A state judge in Oregon has enjoined a new law from taking effect over questions about its constitutionality and how it is actually supposed to work in governing the sale of guns.
Harney County Judge Robert Raschio has issued a temporary restraining order regarding Measure 114, a ballot initiative that passed last month placing additional restrictions of firearms purchases as well as gun magazines. He blocked the law because he says it violates the state constitution.
“Absent entry of this Temporary Restraining Order, Plaintiffs will be deprived of their right to bear arms pursuant to Or. Const. Art. l, Sec. 27 by being made unable to lawfully purchase a firearm or bear a magazine capable of holding more than 10 rounds of ammunition in the State of Oregon. Deprivation of fundamental constitutional rights for any period constitutes irreparable harm,” the judge wrote in his Tuesday order.
The judge’s ruling came in response to a lawsuit filed by Gun Owners of America (GAO), whose vice president, Erich Pratt, hailed the ruling.
“This is an exciting victory for our members in Oregon as the clock was winding down on securing relief from the onerous and unconstitutional requirements this law would have placed on current and future gun owners. We look forward to continuing the fight,” Pratt said in a statement.
The ballot measure passed by the slimmest of majorities, 50.6% in favor and 49.4% against, or a difference of less than 25,000 votes.
The Daily Wire reports:
The new law places a number of new restrictions on buying, selling, and owning firearms. The law bans the sale of magazines with a capacity of more than 10 bullets. It includes a permit-to-purchase requirement that requires all firearms customers to get a background check and attend gun safety training before purchase.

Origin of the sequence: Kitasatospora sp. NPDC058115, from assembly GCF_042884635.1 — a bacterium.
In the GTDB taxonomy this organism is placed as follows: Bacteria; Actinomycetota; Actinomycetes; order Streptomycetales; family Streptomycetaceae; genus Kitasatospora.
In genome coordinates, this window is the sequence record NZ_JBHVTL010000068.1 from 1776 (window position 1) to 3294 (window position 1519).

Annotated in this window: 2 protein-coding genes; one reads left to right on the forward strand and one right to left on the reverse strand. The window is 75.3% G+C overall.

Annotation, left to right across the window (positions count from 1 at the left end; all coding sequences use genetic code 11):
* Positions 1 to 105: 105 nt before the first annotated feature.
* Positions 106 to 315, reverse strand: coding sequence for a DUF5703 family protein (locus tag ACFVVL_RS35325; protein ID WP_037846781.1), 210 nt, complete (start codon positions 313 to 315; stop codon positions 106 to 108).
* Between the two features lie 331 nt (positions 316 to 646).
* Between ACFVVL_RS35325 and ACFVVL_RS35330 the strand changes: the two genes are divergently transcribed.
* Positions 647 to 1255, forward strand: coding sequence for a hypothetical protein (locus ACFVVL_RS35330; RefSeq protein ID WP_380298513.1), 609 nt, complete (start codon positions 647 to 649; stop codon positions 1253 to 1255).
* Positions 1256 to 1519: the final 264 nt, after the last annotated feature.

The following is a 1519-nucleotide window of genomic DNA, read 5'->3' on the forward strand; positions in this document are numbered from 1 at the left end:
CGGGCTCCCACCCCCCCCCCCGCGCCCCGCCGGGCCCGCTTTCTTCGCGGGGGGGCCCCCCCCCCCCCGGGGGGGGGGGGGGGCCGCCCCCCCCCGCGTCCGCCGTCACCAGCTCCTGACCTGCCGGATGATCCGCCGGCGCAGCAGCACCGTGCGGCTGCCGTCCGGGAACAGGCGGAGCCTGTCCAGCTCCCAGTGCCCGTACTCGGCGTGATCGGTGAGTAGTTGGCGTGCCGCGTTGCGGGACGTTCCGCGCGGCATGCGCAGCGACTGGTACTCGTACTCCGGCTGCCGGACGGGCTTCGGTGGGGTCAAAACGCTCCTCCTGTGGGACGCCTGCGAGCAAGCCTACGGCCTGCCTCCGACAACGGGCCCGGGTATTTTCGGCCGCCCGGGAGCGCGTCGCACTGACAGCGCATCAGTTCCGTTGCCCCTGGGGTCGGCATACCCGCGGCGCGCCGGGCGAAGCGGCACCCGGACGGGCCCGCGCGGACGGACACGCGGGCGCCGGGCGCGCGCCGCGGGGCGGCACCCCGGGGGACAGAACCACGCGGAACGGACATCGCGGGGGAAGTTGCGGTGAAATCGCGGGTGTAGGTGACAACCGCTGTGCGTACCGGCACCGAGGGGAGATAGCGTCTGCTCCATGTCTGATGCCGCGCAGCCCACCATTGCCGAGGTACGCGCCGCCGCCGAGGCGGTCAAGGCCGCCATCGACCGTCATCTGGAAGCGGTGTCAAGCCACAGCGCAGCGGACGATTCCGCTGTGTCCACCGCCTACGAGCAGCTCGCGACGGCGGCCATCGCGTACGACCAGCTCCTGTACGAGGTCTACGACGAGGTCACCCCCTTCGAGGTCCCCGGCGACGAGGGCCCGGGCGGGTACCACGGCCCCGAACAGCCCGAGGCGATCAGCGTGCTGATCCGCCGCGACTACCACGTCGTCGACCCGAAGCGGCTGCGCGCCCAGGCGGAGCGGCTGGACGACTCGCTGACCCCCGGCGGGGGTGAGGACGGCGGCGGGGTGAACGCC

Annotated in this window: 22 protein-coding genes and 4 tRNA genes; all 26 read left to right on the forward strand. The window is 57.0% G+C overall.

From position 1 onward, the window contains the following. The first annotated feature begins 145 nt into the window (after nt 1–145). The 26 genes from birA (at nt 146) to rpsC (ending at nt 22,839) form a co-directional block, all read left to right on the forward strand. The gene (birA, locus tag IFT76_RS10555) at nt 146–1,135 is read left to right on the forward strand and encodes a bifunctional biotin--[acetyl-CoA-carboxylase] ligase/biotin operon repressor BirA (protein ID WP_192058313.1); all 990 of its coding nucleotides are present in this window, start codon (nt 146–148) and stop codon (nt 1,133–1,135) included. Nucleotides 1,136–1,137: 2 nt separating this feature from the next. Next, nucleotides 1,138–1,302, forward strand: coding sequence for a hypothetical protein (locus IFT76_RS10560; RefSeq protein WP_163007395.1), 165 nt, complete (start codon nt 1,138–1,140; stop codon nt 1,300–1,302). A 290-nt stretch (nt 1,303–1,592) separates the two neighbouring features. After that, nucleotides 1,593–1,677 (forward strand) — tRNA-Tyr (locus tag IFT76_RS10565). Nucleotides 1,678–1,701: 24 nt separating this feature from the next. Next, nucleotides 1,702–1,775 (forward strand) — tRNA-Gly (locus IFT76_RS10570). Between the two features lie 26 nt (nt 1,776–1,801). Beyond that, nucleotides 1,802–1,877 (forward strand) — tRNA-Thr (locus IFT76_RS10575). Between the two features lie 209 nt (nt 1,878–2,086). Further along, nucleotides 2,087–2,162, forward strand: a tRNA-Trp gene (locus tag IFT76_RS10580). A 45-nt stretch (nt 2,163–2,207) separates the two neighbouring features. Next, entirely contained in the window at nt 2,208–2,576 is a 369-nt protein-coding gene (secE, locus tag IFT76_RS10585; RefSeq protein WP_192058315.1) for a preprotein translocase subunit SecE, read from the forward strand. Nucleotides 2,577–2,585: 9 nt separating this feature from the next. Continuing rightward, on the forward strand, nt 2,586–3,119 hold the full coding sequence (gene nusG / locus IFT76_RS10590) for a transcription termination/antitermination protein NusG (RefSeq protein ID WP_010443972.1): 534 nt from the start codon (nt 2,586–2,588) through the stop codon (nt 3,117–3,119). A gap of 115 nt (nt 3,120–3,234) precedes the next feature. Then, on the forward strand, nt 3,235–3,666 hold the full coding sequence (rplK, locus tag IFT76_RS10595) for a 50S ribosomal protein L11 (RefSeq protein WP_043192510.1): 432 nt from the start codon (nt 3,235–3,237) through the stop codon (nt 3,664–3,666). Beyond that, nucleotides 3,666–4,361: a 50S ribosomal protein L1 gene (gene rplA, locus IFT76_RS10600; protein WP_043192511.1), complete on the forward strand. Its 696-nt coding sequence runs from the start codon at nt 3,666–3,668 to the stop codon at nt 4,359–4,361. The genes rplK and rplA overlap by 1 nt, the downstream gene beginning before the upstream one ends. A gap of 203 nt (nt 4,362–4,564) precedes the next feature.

The state attorney general’s office said it would appeal the ruling, according to The Oregonian.
“We are still sorting through everything, but I can tell you we will be shortly filing a mandamus petition asking the Oregon Supreme Court to review it immediately,” said Kristina Edmunson, a spokeswoman for Oregon Attorney General Ellen Rosenblum.
The state judge’s ruling came after a federal judge refused a request to issue a temporary restraining order, paving the way for the measure to have taken effect on Thursday as scheduled, but with one exception.
U.S. District Judge Karin J. Immergut, the federal judge in question, postponed the permit-to-purchase requirement at the state’s request for 30 days.
But despite the ruling by Immergut, Raschio’s decision remains in effect because he ruled on a challenge involving a question about the state’s constitution. His decision is further based on a challenge brought on federal constitutional grounds — the Second Amendment — The Oregonian reported.
That said, Immergut, a Trump appointee, claimed that the new law would not infringe on the Second Amendment. “The burden imposed by Measure 114 on the core Second Amendment right of self-defense is minimal,” she wrote.
“In light of the evidence of the rise in mass-shooting incidents and the connection between mass-shooting incidents and large-capacity magazines — and absent evidence to the contrary regarding the role of large-capacity magazines for self-defense — Defendants are comparably justified in regulating large-capacity magazines to protect the public,” she ruled.